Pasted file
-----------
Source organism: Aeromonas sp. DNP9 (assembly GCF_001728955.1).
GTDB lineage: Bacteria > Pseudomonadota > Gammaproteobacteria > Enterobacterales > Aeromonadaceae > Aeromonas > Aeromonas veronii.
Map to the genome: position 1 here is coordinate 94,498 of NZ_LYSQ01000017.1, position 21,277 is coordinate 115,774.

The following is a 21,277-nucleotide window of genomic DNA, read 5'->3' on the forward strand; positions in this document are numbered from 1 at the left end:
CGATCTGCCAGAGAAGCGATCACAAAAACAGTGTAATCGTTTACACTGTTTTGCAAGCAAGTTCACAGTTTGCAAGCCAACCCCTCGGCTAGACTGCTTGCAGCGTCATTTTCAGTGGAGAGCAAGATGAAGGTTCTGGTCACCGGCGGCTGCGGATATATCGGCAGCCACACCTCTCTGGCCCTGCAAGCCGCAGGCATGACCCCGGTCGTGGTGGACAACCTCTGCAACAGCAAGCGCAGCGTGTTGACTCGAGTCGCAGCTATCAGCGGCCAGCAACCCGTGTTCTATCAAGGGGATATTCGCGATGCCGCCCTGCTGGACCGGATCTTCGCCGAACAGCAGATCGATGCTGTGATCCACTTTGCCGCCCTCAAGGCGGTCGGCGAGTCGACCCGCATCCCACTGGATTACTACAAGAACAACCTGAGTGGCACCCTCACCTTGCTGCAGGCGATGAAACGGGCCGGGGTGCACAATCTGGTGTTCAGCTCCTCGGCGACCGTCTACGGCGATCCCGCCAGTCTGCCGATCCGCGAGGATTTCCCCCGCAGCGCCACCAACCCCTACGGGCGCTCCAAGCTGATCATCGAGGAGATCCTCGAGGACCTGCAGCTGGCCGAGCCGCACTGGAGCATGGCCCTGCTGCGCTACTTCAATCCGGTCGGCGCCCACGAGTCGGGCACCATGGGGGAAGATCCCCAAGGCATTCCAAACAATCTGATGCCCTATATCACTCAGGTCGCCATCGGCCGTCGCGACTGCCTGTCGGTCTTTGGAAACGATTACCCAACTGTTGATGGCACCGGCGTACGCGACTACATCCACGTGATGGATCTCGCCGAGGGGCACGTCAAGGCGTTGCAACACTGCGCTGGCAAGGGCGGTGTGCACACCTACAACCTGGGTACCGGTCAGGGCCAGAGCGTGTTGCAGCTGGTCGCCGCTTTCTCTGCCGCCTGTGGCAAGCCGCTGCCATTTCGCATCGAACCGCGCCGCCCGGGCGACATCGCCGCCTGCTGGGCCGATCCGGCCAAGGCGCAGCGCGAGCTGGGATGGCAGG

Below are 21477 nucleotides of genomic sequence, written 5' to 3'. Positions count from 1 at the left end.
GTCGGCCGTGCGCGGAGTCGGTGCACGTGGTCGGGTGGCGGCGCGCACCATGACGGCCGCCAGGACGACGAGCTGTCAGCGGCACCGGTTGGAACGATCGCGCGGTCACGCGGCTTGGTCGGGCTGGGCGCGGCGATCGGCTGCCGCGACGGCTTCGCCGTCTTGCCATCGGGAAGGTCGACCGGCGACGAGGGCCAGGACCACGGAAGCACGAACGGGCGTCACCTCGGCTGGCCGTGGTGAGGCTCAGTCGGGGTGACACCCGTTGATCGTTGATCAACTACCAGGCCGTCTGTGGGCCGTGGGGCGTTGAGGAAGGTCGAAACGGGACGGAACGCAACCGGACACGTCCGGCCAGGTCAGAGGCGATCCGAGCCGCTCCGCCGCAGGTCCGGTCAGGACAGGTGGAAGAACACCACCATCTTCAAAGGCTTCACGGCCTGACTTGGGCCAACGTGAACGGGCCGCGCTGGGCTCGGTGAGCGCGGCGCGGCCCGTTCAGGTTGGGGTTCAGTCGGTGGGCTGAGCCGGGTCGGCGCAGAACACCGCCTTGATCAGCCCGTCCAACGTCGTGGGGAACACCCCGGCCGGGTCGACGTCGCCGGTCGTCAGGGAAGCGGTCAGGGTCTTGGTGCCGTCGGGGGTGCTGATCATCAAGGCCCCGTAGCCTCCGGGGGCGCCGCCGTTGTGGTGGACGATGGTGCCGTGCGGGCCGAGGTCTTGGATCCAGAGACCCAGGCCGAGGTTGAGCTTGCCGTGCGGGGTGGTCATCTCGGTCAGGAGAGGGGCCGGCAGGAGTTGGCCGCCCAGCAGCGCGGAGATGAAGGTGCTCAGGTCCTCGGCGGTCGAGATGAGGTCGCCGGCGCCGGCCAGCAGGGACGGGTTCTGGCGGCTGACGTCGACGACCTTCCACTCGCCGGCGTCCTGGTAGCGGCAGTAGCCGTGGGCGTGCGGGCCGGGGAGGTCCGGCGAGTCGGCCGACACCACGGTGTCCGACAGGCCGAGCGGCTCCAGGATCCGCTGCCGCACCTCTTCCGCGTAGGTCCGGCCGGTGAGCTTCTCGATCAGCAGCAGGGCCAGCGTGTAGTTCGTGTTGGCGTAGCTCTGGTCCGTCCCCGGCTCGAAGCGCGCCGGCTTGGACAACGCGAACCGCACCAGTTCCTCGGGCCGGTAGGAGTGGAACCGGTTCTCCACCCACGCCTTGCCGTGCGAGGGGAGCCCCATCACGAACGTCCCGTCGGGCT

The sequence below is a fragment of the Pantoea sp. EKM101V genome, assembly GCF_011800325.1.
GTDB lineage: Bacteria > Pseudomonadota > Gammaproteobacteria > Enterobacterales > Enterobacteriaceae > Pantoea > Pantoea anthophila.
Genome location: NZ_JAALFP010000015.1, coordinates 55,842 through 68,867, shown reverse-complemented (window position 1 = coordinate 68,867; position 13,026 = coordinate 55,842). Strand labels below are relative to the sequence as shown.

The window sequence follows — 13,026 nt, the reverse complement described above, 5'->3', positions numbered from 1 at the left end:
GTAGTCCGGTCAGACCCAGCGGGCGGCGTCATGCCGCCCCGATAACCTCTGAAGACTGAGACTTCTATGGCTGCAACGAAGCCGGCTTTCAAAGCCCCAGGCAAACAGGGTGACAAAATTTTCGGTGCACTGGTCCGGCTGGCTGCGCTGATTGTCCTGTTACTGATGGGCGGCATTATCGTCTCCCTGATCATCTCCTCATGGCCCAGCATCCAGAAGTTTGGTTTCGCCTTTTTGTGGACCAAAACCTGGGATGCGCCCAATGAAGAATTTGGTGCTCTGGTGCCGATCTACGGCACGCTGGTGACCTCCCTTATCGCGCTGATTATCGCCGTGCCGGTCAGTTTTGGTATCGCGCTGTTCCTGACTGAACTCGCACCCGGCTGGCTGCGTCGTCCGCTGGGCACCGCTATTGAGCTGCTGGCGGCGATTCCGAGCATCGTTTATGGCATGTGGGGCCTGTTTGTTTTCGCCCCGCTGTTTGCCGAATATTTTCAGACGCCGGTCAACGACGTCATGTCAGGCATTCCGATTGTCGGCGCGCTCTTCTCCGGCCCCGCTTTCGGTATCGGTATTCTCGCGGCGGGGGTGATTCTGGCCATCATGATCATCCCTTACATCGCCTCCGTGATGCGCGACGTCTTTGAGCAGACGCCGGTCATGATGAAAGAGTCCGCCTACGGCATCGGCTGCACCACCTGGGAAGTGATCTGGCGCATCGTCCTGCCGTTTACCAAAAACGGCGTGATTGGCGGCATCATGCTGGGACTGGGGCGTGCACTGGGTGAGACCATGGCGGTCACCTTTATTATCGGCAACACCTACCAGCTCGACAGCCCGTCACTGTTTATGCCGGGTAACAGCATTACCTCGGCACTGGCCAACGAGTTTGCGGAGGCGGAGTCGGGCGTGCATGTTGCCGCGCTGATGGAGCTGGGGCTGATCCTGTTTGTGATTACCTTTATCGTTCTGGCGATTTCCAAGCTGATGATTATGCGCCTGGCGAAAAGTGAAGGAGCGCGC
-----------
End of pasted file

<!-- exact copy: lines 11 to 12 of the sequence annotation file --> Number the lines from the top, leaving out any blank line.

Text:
The window sequence follows — 13,026 nt, the reverse complement described above, 5'->3', positions numbered from 1 at the left end:
GTAGTCCGGTCAGACCCAGCGGGCGGCGTCATGCCGCCCCGATAACCTCTGAAGACTGAGACTTCTATGGCTGCAACGAAGCCGGCTTTCAAAGCCCCAGGCAAACAGGGTGACAAAATTTTCGGTGCACTGGTCCGGCTGGCTGCGCTGATTGTCCTGTTACTGATGGGCGGCATTATCGTCTCCCTGATCATCTCCTCATGGCCCAGCATCCAGAAGTTTGGTTTCGCCTTTTTGTGGACCAAAACCTGGGATGCGCCCAATGAAGAATTTGGTGCTCTGGTGCCGATCTACGGCACGCTGGTGACCTCCCTTATCGCGCTGATTATCGCCGTGCCGGTCAGTTTTGGTATCGCGCTGTTCCTGACTGAACTCGCACCCGGCTGGCTGCGTCGTCCGCTGGGCACCGCTATTGAGCTGCTGGCGGCGATTCCGAGCATCGTTTATGGCATGTGGGGCCTGTTTGTTTTCGCCCCGCTGTTTGCCGAATATTTTCAGACGCCGGTCAACGACGTCATGTCAGGCATTCCGATTGTCGGCGCGCTCTTCTCCGGCCCCGCTTTCGGTATCGGTATTCTCGCGGCGGGGGTGATTCTGGCCATCATGATCATCCCTTACATCGCCTCCGTGATGCGCGACGTCTTTGAGCAGACGCCGGTCATGATGAAAGAGTCCGCCTACGGCATCGGCTGCACCACCTGGGAAGTGATCTGGCGCATCGTCCTGCCGTTTACCAAAAACGGCGTGATTGGCGGCATCATGCTGGGACTGGGGCGTGCACTGGGTGAGACCATGGCGGTCACCTTTATTATCGGCAACACCTACCAGCTCGACAGCCCGTCACTGTTTATGCCGGGTAACAGCATTACCTCGGCACTGGCCAACGAGTTTGCGGAGGCGGAGTCGGGCGTGCATGTTGCCGCGCTGATGGAGCTGGGGCTGATCCTGTTTGTGATTACCTTTATCGTTCTGGCGATTTCCAAGCTGATGATTATGCGCCTGGCGAAAAGTGAAGGAGCGCGC